East Bay Street During the 1920s


The Boat "Spindletop" being christened at Merrill-Stevens Dry Dock and Repair Company in 1946.


Inside the Red Star Market on the southeast corner of Bay and Ocean Streets during the 1930s.  While industrial in use, the majority of companies along the waterfront also included retail storefronts for their products along Bay Street, creating a market-district-style atmosphere.

In the first half of the 20th century, the area that is known as East Bay Street today, was almost wholly industrial- and maritime- related. With the railroad and wharves paralleling a block south, along the riverfront, many firms took advantage of Bay Street's easy access to the St. Johns River.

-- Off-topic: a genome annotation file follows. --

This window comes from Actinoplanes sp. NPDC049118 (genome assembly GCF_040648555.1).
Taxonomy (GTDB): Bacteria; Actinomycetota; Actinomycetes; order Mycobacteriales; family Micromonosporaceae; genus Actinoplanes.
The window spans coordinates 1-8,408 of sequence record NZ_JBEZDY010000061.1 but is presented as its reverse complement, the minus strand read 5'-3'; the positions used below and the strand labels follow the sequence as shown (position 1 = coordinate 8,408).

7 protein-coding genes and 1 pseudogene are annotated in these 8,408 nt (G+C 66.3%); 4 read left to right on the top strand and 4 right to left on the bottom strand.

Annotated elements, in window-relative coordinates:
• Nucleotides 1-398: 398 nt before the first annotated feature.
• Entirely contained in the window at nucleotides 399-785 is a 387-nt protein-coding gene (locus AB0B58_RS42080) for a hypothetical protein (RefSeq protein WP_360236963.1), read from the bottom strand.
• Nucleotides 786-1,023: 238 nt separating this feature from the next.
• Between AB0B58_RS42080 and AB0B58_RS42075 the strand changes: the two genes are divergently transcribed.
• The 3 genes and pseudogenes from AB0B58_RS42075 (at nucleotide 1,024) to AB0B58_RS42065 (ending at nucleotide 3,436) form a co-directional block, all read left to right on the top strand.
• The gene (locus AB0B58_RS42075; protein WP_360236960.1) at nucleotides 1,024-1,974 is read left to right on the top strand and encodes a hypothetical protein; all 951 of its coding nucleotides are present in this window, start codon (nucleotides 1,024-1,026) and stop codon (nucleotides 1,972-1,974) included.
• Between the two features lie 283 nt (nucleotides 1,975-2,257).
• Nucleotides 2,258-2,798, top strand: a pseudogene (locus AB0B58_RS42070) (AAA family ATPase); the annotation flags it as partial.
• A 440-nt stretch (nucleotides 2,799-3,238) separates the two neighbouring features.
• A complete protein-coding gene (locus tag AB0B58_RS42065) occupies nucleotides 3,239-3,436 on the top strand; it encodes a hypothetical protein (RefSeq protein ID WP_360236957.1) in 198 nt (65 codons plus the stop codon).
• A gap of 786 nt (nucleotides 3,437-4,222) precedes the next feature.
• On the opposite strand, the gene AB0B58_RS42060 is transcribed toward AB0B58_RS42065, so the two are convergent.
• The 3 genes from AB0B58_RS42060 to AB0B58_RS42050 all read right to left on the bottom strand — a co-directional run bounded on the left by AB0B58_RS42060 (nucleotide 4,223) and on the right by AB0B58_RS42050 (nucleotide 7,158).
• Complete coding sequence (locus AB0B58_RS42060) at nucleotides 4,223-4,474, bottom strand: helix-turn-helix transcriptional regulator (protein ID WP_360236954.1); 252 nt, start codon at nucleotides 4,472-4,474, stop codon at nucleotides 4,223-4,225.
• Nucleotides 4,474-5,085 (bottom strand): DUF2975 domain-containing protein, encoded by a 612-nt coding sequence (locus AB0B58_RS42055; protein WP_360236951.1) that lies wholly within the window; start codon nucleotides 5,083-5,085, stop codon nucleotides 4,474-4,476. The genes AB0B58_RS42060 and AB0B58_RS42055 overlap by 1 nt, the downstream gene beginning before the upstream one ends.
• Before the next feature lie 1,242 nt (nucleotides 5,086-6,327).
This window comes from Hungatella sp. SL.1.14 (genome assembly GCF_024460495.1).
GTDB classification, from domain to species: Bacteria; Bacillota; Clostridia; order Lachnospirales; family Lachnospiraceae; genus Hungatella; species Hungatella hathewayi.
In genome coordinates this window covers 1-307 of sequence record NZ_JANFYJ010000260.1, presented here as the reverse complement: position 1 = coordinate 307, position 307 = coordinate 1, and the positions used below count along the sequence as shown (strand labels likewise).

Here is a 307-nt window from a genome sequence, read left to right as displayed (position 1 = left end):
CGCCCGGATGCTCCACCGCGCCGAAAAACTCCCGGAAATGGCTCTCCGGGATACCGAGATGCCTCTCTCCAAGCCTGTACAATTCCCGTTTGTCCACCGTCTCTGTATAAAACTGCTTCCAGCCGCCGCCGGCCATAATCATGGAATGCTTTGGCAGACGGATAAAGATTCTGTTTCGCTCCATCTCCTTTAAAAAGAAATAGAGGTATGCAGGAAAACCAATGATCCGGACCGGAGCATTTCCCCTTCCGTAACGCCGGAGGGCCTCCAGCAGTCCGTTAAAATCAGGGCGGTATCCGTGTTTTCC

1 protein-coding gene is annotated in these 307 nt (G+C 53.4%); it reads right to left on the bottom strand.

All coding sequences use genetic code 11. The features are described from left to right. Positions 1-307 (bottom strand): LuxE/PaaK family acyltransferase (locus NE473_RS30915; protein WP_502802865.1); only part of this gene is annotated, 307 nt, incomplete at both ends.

The most important industry during this era was shipbuilding and repair. With the rise of free trade, deindustrialization, and a movement to clean up the downtown waterfront, many industries began to leave the area in the mid-20th century. Although a number of historic warehouses, factories and wharves were left and available for other uses, the majority have been demolished in the later half of the 20th century. 

MetroJacksonville.com takes a photographic look into the district's amazing past